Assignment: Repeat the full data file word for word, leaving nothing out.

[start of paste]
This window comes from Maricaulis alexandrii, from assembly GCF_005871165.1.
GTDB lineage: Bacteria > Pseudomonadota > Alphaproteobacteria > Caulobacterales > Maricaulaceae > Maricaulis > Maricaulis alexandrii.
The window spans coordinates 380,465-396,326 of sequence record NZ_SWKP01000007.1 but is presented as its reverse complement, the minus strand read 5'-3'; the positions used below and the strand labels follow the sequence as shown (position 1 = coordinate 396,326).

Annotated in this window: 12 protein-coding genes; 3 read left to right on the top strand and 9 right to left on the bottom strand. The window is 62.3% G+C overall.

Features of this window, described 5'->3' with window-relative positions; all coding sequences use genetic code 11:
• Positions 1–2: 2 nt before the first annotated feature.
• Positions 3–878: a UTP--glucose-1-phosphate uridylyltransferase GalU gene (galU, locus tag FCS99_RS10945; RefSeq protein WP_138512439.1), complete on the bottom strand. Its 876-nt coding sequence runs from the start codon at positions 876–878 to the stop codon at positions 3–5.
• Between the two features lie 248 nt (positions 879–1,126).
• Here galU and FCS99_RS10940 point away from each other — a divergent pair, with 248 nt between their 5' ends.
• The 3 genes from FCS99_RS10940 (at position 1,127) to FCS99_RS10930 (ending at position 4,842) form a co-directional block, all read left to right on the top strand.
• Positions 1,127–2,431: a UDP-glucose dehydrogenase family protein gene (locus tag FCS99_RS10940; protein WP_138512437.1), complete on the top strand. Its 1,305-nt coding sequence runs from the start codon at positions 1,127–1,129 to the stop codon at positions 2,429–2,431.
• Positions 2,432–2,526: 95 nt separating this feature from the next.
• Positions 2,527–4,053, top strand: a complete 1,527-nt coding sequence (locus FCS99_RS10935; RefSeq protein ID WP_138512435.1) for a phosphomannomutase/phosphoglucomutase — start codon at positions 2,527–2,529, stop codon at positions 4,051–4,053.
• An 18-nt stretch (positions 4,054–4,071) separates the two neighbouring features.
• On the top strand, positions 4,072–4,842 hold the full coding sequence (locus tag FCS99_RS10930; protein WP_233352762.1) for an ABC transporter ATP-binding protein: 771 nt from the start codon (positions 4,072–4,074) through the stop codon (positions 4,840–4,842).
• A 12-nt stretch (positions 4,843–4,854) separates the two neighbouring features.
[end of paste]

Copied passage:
This window comes from Maricaulis alexandrii, from assembly GCF_005871165.1.
GTDB lineage: Bacteria > Pseudomonadota > Alphaproteobacteria > Caulobacterales > Maricaulaceae > Maricaulis > Maricaulis alexandrii.
The window spans coordinates 380,465-396,326 of sequence record NZ_SWKP01000007.1 but is presented as its reverse complement, the minus strand read 5'-3'; the positions used below and the strand labels follow the sequence as shown (position 1 = coordinate 396,326).

Annotated in this window: 12 protein-coding genes; 3 read left to right on the top strand and 9 right to left on the bottom strand. The window is 62.3% G+C overall.

Features of this window, described 5'->3' with window-relative positions; all coding sequences use genetic code 11:
• Positions 1–2: 2 nt before the first annotated feature.
• Positions 3–878: a UTP--glucose-1-phosphate uridylyltransferase GalU gene (galU, locus tag FCS99_RS10945; RefSeq protein WP_138512439.1), complete on the bottom strand. Its 876-nt coding sequence runs from the start codon at positions 876–878 to the stop codon at positions 3–5.
• Between the two features lie 248 nt (positions 879–1,126).
• Here galU and FCS99_RS10940 point away from each other — a divergent pair, with 248 nt between their 5' ends.
• The 3 genes from FCS99_RS10940 (at position 1,127) to FCS99_RS10930 (ending at position 4,842) form a co-directional block, all read left to right on the top strand.
• Positions 1,127–2,431: a UDP-glucose dehydrogenase family protein gene (locus tag FCS99_RS10940; protein WP_138512437.1), complete on the top strand. Its 1,305-nt coding sequence runs from the start codon at positions 1,127–1,129 to the stop codon at positions 2,429–2,431.
• Positions 2,432–2,526: 95 nt separating this feature from the next.
• Positions 2,527–4,053, top strand: a complete 1,527-nt coding sequence (locus FCS99_RS10935; RefSeq protein ID WP_138512435.1) for a phosphomannomutase/phosphoglucomutase — start codon at positions 2,527–2,529, stop codon at positions 4,051–4,053.
• An 18-nt stretch (positions 4,054–4,071) separates the two neighbouring features.
• On the top strand, positions 4,072–4,842 hold the full coding sequence (locus tag FCS99_RS10930; protein WP_233352762.1) for an ABC transporter ATP-binding protein: 771 nt from the start codon (positions 4,072–4,074) through the stop codon (positions 4,840–4,842).
• A 12-nt stretch (positions 4,843–4,854) separates the two neighbouring features.